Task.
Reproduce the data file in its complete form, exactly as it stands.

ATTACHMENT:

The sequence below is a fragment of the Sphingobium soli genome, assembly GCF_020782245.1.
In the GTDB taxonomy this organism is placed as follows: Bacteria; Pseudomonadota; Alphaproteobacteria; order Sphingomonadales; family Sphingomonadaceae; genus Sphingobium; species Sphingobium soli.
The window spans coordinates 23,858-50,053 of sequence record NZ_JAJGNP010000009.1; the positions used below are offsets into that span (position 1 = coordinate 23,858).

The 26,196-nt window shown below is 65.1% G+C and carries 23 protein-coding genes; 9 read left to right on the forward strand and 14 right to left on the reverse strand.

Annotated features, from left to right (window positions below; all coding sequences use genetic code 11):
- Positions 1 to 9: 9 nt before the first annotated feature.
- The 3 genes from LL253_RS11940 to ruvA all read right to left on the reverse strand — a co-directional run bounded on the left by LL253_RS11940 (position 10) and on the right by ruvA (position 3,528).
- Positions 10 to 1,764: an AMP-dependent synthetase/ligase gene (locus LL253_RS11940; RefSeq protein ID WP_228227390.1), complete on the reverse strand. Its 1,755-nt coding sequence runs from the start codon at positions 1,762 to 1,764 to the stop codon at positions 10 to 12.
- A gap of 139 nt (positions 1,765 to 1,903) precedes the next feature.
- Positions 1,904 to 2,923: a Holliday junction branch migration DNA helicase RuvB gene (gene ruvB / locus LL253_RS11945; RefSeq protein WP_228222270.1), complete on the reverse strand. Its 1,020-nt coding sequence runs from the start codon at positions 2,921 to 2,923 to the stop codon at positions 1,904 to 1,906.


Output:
The sequence below is a fragment of the Sphingobium soli genome, assembly GCF_020782245.1.
In the GTDB taxonomy this organism is placed as follows: Bacteria; Pseudomonadota; Alphaproteobacteria; order Sphingomonadales; family Sphingomonadaceae; genus Sphingobium; species Sphingobium soli.
The window spans coordinates 23,858-50,053 of sequence record NZ_JAJGNP010000009.1; the positions used below are offsets into that span (position 1 = coordinate 23,858).

The 26,196-nt window shown below is 65.1% G+C and carries 23 protein-coding genes; 9 read left to right on the forward strand and 14 right to left on the reverse strand.

Annotated features, from left to right (window positions below; all coding sequences use genetic code 11):
- Positions 1 to 9: 9 nt before the first annotated feature.
- The 3 genes from LL253_RS11940 to ruvA all read right to left on the reverse strand — a co-directional run bounded on the left by LL253_RS11940 (position 10) and on the right by ruvA (position 3,528).
- Positions 10 to 1,764: an AMP-dependent synthetase/ligase gene (locus LL253_RS11940; RefSeq protein ID WP_228227390.1), complete on the reverse strand. Its 1,755-nt coding sequence runs from the start codon at positions 1,762 to 1,764 to the stop codon at positions 10 to 12.
- A gap of 139 nt (positions 1,765 to 1,903) precedes the next feature.
- Positions 1,904 to 2,923: a Holliday junction branch migration DNA helicase RuvB gene (gene ruvB / locus LL253_RS11945; RefSeq protein WP_228222270.1), complete on the reverse strand. Its 1,020-nt coding sequence runs from the start codon at positions 2,921 to 2,923 to the stop codon at positions 1,904 to 1,906.